BazingaGranny Sat 23-Mar-19 10:28:59

Dear Craftyone, glad you are feeling less stressed. Moving house is one of the HUGE stressors in our lives.

When I sold my flat, I was lucky enough to not have to buy at the same time - that would have trebled my stress, which was already high enough.

As others have said, it was only after my first buyer dropped out, and my solicitor went through the written questions again, plus different ones, did I realise that I didn’t have to know the answers to everything, and that I didn’t necessarily need to know where all the paperwork was.

Plus, we couldn’t find the FENSA paperwork for our new replacement windows, and as long as everything was at least one year old, my solicitor said you can get a VERY cheap one-off insurance policy to cover the glazing installation, etc.

And from my experience, sometimes buyers or sellers (or their families or neighbours!) can get very hung up on something that simply does not matter, like leaving carpet or not. Anyway, I sold eventually, and bought, and after a year or more, can look back on it all with a sense of relief and am very pleased I persevered with it all!

GrandmaMoira Sat 23-Mar-19 10:29:08

I have to disagree that moving is taking longer nowadays. Maybe it depends where in the country you are but when I was young it was a long drawn out process and difficult to get a mortgage with the high interest rates in the 1970s. Each time I moved in the past it took six months though some people managed it in three months, never less.
The difference now is that it takes a long time to find a buyer whereas in the past there was always someone to snap up a house immediately. My recent move took 15 months, plus several months before that decluttering and decorating ready for sale.

sandelf Sat 23-Mar-19 10:31:13

Craftyone Take it one little thing at a time. If you can only do one question a day - so...? And being at bit raggy nerve wise in these situations is just human. Have your priorities - make sure you get at bit of rest every day, don't let your nutrition go too far to pot. Ask for help with everything its possible to get help with. And Good Luck.

Marieeliz Sat 23-Mar-19 10:45:28

Well other buyer has come back tried to offer less but I said we would split the difference. He then a me back to split again. PUT MY FOOT DOWN AND SAID NO !!! He came back and said he wanted me to take it off market while he got a Survey. Again I said no. Previous person has just had a survey and not cone back. Why should I take it off the market to suit him. I have told Agent this she hasn't come back yet. Love bossy men giving their orders out.

craftyone Sat 23-Mar-19 11:00:12

We bought and sold several houses in our liftime, bought this present one 9 years ago and the deal sailed through. There are questions upon questions nowadays, the professionals covering their backs and yes the process is taking much longer. I had several buyers lined up, nosy viewers who fell in love and then had to sell their own. My present buyer is in a very different position and is local

Marieeliz, my buyer is not getting a survey, does not need one for here and I took it off the market as soon as the sales agreement was sent out. It gives the buyer peace of mind and encourages them to stop looking, if they think that their buy is safe. Having a survey is an extra cost to your buyer. My EA changed the status to `under offer` which really means that other people could in theory get a look in but makes the buyer feel safer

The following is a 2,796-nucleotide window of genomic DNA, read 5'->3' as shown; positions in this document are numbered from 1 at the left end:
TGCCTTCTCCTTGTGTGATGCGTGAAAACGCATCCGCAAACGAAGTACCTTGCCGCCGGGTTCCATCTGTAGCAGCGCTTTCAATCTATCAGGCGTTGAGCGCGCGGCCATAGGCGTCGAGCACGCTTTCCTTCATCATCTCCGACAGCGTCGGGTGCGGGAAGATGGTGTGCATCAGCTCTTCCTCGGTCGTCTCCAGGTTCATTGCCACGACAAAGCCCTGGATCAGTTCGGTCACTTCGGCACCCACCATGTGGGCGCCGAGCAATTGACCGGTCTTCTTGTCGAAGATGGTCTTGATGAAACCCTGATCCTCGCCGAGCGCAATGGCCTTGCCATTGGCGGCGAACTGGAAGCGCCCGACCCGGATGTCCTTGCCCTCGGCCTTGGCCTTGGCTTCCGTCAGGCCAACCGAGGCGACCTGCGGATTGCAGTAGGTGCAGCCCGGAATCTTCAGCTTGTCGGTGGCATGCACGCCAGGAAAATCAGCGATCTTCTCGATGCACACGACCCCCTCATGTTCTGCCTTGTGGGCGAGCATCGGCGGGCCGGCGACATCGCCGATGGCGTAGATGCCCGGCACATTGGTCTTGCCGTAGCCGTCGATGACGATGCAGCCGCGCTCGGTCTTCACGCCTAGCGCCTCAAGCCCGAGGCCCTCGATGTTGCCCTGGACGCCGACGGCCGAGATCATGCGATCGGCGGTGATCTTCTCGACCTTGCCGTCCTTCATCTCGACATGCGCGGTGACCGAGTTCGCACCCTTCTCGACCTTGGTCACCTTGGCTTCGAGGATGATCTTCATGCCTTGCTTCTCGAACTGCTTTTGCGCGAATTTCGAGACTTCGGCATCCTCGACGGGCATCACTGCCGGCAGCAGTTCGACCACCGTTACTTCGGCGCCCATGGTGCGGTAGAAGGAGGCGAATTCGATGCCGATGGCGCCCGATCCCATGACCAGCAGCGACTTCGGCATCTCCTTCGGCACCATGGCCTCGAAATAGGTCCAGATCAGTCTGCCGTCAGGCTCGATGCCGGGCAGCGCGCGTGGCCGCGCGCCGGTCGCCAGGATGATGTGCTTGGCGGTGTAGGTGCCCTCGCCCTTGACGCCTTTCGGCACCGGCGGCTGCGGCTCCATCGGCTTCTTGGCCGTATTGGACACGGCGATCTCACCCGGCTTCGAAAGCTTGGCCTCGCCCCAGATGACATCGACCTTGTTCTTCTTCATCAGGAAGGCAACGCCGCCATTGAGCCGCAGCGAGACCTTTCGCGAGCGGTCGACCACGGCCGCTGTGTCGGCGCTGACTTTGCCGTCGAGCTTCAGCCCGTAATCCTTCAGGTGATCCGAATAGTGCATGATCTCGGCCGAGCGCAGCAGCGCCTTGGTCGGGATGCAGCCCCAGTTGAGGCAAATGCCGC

I am hoping that my new build will have the final paperwork in place very soon and to save a delay to completion, I have changed my mind about using a cheque. Halifax personnel have already told me that they will transfer the cash, they will actually do it in branch, rather than me fretting about scammers and the like.

Jane43 Sat 23-Mar-19 11:17:42

Surely your solicitor should be dealing with these problems. As somebody else said, just say you don’t know, if that is the case or thre are things like not having a certificate for electrical work or replacement windows carried out an indemnity insurance policy will be taken out.

petra Sat 23-Mar-19 11:18:36

I feel your pain, I really do sad
We have bought and sold a lot of property but this last one was the worst: think sitting at the traffic lights and both legs went into shaking with the stress angry
But getting back to your planning permission documents.
I had exactly the same problem. My solicitor informed me that this was needed ( this planning happened years before)
I asked him how long this would take: he said: about 6 weeks!!!
I took the situation into my own hands, phoned the planning department, pleaded with them ( in floods of tears)
the lovely lady emailed the document over to me which I printed off.
You have to bypass the solicitors sometimes, even though your paying them an arm and a leg.
I wish you well.

notanan2 Sat 23-Mar-19 11:47:54

Marie lots of buyers (myself included) wont start the expenses of the checks until the property is marked "under offer". It makes no sense to do so

notanan2 Sat 23-Mar-19 11:51:32

Why not rent for the interim?

I wish I could afford to rent one house and run/upkeep another... I would do it all the time grin One hectic house for my lovely family... one peaceful serene house for me grin.

Teacheranne Sat 23-Mar-19 12:13:32

I moved from the Midlands to Manchester six years ago and had some interesting experiences with buyers! I was only selling as I had decided not to look for a new house until I had the money in my bank - I was already commuting from my new job at weekends and living with my mum during the week.